It is widely believed that Garfield Heights Coach Line at least, and possibly the regular route operation of Cleveland Southeastern as well, will be the next suburban property absorbed by CTS. The recent formation of "Cleveland Southeastern Charter Coach Lines" by the two owners of these companies, and even more recently the assignment of the charter rights to a new corporation known as B.I.C., Inc., lends substance to these reports. Periodically the companies complain in the public press about their financial headaches, and public ownership will not be long in coming.
Update: We received additional information on service in the Garfield Heights area from a visitor that is a decendant of one of the earlier owners. The information above was on the later company on which information was available. Earlier service in the Garfield Heights area was virtually undocumented anywhere with the exception of two photos in the Motor Bus Society archives. With that out of the way, here is the additional information on the earlier bus service in Garfield Heights.
Bus service in the Garfield Heights area started in the early 1920's. The line was operated by Mr. Gus Somoski and ran on Turney Road. It's route consisted of a run from then Village of Garfield Heights to the CTS streetcar line at Harvard & Broadway in Cleveland. Information on the early days is sketchy at best and it is unclear as to what equipment this early service had (they did have some Ford transits documented by MBS photo). The official name of this operation was The Turney Road Transit Company (TRTC) and was founded by several local individuals including Mr. Henry Bohning.
By the very early 1940's, the company was co-owned by Mr. Bohning, Mr. John Petro, and Mr. William Kopper. In 1943, Mr. Kopper died and his share was inherited by his son, Mr. Wilbert T. Kopper. The ownership was maintained until 1947 when the operations were sold to the Bedford Bus Company (Cleveland Southeastern Bus Co). This sale resulted from the deterioration of the bus fleet after WWII. The current owners were unable to raise sufficient capital to purchase new buses to replace the aging fleet.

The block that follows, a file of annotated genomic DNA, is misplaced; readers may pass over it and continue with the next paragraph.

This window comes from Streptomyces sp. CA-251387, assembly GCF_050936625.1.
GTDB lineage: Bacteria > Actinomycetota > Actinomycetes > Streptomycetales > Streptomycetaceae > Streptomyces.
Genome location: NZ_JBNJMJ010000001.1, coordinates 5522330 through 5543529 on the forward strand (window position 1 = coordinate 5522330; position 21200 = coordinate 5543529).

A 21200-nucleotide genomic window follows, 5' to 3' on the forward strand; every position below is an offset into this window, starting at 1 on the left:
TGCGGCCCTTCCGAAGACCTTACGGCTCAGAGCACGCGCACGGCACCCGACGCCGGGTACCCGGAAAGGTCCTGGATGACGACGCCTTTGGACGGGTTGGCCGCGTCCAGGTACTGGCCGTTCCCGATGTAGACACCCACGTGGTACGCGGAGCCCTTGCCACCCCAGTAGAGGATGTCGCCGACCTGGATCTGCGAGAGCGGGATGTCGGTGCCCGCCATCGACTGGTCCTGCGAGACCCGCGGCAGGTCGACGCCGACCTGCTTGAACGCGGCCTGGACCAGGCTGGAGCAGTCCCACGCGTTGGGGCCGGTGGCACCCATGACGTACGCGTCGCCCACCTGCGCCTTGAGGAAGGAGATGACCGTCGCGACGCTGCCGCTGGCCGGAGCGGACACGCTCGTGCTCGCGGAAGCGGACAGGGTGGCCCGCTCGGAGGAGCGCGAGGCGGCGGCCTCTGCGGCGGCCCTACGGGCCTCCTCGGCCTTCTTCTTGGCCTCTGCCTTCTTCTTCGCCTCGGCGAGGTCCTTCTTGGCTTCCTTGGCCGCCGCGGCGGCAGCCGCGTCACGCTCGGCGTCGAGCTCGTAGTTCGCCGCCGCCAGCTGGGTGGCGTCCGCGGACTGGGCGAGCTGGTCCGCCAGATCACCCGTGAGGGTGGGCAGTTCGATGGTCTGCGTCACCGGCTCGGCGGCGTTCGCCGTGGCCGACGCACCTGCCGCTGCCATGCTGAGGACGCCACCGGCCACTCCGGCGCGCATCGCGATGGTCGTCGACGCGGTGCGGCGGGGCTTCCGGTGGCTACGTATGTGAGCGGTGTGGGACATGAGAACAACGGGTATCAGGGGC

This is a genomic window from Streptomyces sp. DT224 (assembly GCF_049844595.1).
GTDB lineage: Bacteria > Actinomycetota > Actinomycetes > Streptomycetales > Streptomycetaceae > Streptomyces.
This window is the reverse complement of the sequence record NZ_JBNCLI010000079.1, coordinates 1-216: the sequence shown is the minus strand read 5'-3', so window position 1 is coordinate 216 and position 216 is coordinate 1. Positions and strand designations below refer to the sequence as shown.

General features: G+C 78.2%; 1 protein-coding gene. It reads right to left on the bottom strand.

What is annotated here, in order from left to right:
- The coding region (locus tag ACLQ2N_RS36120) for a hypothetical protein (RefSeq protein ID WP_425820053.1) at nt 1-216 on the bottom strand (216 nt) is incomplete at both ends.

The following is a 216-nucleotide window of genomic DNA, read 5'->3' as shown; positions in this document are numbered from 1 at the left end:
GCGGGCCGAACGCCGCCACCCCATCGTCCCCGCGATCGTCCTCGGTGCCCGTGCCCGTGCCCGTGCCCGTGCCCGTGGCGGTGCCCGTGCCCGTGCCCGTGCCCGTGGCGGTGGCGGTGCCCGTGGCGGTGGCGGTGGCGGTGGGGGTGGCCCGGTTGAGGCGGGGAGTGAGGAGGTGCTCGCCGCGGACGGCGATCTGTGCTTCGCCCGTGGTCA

Basic operations of the TRTC were a half hour headway on the following route, the Garfield Heights/Maple Heights border on Turney Road to Whitehead Court (south of the Broadway and Harvard Ave. intersection in Cleveland). This operation was maintained for the entire existance of the TRTC. The original TRTC garage was located at NW corner of Turney and Granger Roads. In the early 1940's that garage was abandoned for a larger facility at the SE corner of Turner and McCraken Roads (this garage was later to become part of the Garfield Heights #1 fire station).
Also noted in the additional information was that one of the co-owners, Mr. John Petro, co-founded the Brecksville Road Bus Line. This operation was started in 1946 and was co-owned with Mr. Charles Reinecke.
Once the sale of the TRTC was completed to Cleveland Southeastern, which had already been in operation since 1932, the newly formed Garfield Heights Coach Lines commenced operation on July 1, 1947. Five new Twin 44-D coaches were purchased for initial service and additional Twins followed shortly after. It is not known what the disposition of the TRTC old coaches. Some may have run for the new company as the two photographs in the MBS archives show two buses with both the TRTC and GHCL names on them and a few Fords may have been sold to Brecksville Road Transit.
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Page updated on August 13, 2004